Abstract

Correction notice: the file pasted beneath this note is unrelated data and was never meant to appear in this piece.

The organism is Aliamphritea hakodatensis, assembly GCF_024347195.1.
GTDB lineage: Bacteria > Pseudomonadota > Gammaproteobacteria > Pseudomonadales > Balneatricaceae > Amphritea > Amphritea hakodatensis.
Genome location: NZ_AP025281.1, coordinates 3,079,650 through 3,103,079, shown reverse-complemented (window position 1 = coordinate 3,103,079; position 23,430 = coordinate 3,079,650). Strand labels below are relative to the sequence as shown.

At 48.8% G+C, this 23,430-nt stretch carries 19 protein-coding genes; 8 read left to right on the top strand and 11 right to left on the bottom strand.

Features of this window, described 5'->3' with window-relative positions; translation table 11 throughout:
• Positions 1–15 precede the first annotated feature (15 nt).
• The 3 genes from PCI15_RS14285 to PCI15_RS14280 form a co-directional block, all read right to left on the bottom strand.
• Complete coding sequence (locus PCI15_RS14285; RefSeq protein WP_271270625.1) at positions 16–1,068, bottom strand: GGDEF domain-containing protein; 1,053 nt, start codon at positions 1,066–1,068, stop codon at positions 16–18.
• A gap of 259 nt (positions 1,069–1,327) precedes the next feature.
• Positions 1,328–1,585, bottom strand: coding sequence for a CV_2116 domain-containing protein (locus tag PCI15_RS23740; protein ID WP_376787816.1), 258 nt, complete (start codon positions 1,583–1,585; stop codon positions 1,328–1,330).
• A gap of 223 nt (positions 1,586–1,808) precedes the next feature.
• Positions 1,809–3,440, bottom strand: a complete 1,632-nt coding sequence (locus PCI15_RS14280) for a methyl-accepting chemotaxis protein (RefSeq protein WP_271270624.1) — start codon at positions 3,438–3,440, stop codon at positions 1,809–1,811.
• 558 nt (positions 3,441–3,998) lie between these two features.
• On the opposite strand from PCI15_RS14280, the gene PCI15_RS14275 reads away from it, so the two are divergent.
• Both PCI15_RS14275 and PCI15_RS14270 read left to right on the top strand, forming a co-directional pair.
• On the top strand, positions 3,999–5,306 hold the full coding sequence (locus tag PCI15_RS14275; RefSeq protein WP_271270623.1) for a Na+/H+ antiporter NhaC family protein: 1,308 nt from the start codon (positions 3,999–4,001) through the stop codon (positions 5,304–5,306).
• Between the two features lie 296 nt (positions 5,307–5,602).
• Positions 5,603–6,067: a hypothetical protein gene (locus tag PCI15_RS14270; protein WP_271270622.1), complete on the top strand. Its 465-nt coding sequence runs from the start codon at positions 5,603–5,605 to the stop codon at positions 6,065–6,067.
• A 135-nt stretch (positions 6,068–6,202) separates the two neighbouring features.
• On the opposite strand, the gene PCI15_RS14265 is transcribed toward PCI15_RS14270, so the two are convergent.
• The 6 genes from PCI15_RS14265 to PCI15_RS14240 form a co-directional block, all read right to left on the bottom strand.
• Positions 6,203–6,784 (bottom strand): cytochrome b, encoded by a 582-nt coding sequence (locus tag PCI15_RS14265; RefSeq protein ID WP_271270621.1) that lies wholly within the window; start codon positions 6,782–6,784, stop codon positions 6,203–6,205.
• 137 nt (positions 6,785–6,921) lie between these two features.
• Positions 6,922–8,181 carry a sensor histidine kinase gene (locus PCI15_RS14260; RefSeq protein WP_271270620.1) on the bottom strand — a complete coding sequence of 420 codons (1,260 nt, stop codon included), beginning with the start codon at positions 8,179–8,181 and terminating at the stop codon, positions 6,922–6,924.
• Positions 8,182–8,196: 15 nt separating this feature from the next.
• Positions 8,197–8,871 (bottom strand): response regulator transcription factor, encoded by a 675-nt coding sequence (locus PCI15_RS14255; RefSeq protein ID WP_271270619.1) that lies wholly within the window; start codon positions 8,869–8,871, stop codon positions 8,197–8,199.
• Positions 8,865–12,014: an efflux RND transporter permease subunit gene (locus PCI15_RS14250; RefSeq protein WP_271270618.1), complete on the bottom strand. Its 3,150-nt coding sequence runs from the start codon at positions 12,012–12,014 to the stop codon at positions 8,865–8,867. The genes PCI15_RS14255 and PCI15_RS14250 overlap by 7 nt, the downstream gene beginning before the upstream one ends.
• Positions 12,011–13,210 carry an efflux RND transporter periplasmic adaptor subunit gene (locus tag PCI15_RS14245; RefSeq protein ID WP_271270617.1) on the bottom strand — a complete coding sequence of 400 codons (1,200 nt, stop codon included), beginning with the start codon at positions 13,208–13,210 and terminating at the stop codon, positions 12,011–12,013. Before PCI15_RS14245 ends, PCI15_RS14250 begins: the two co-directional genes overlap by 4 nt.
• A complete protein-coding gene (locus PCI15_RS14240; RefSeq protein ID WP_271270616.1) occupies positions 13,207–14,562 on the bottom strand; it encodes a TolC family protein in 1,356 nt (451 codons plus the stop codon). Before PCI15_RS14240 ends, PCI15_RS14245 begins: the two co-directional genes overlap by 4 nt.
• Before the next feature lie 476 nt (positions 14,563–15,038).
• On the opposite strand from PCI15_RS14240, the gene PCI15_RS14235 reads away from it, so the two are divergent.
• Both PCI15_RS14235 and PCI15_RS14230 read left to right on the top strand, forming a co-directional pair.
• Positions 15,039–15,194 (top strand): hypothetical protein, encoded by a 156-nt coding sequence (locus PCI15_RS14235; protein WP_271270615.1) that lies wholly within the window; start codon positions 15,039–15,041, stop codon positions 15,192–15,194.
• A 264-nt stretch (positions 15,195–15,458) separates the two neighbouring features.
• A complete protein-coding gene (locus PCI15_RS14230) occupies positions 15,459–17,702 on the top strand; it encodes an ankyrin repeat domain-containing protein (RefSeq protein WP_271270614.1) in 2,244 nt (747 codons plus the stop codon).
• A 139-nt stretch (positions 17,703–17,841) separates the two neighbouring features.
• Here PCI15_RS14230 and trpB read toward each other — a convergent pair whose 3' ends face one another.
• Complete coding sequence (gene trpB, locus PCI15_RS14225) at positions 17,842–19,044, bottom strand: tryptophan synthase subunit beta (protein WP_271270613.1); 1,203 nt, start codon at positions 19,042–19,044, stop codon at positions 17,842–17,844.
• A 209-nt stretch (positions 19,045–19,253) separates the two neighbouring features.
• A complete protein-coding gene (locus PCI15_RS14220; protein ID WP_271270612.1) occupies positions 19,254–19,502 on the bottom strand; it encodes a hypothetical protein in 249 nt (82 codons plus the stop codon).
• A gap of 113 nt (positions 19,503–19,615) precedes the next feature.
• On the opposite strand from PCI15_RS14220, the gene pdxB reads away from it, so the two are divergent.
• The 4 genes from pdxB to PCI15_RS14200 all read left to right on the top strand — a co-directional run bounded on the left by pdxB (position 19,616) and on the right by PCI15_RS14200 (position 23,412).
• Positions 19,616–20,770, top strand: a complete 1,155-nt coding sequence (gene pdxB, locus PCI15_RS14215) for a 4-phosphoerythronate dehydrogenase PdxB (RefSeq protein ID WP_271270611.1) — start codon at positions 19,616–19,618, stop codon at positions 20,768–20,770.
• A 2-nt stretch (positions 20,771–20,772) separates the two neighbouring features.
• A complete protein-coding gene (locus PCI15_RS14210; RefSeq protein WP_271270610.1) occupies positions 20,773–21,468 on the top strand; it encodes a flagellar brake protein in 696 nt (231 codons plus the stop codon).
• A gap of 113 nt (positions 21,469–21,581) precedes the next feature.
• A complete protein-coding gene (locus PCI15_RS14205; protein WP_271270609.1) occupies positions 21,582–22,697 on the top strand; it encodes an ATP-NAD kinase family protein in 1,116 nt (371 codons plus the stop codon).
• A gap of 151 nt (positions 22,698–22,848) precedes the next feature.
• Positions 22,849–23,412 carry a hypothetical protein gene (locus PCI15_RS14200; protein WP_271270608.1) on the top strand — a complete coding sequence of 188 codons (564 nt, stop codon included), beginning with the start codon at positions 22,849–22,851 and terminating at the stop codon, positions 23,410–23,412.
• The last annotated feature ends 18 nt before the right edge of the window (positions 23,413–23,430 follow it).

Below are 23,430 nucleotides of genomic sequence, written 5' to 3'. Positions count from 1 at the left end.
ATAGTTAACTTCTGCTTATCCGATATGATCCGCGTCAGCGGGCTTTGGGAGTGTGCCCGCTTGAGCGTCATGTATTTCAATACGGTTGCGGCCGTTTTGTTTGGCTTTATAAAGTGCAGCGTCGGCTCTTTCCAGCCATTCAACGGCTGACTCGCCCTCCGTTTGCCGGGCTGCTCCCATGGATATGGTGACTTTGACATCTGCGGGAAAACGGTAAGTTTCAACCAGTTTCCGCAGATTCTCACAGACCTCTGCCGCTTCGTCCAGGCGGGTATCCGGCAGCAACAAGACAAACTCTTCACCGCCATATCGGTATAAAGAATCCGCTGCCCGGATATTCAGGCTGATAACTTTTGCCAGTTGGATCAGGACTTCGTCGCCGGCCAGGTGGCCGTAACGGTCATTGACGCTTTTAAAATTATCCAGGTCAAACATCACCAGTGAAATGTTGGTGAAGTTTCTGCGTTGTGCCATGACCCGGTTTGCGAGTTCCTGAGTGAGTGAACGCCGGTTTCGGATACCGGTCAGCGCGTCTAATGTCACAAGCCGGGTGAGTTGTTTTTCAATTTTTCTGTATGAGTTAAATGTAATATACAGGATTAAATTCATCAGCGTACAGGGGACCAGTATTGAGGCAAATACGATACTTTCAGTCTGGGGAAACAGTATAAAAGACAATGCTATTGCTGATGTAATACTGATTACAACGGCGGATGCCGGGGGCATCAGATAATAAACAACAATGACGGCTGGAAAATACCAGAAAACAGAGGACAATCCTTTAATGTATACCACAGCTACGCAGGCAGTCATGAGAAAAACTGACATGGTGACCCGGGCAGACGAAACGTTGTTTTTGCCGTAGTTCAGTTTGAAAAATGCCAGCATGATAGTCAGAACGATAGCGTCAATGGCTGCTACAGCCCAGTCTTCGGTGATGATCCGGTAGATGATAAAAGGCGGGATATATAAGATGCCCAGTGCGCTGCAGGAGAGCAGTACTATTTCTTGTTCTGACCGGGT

Year-round changes in species composition and flux of calcareous dinoflagellates at station JT (34°09.8′N, 141°59.3′E; water depth, 8942m; trap depth, 916m) are reported. A time-series of thirteen sediment-trap samples of 29 days each, between March 5, 1991 and March 2, 1992, provided materials for this study. Vegetative cysts of a calcareous dinoflagellate, Thoracosphaera heimii, were found to be overwhelmingly dominant forming >95% of the calcareous dinoflagellate associations in all trap samples. Its’ flux ranges from 910,000 shells·m−2·day−1 in May, 1991, to 76,000 shells·m−2·day−1 in September, 1991. Cysts of other calcareous dinoflagellates (Leonella granifera, Calciodinellum albatrosianum and Calciodinellum levantinum) were also found, with a maximum flux of 11,000 shells·m−2·day−1 for C. albatrosianum between December, 1991 and January, 1992. Based on physiological information, we suggest that species flux depends on water mass distribution linked to migration of the path of the subtropical Kuroshio Current. High to moderate flux of T. heimii occurred when the current took a meandering or a straight nearshore pathway. Waters southeast of the current prevailed over the trap station during this time. The most favorable environment, May, 1991, for T. heimii production seems to occur around a shallow thermocline formed above Subtropical Mode Water (STMW) in the waters southeast of the current. The species flux dropped when the current took an offshore pathway and flowed over the trap station. Surface and subsurface waters of the Kuroshio Current, especially during summer to autumn, is not productive of this species. The species flux also dropped while a “cold water mass” (i.e. lower salinity water cut off from the subarctic Oyashio Current) emerged over the trap station. Three cysts, L. granifera, C. albatrosianum and C. levantinum, show broadly similar abundance fluctuations to T. heimii. This close relationship between temporal changes in T. heimii productivity and path migrations of the Kuroshio Current, which is linked to the wind stress field over the North Pacific, should potentially provide information for paleoclimatic reconstructions.

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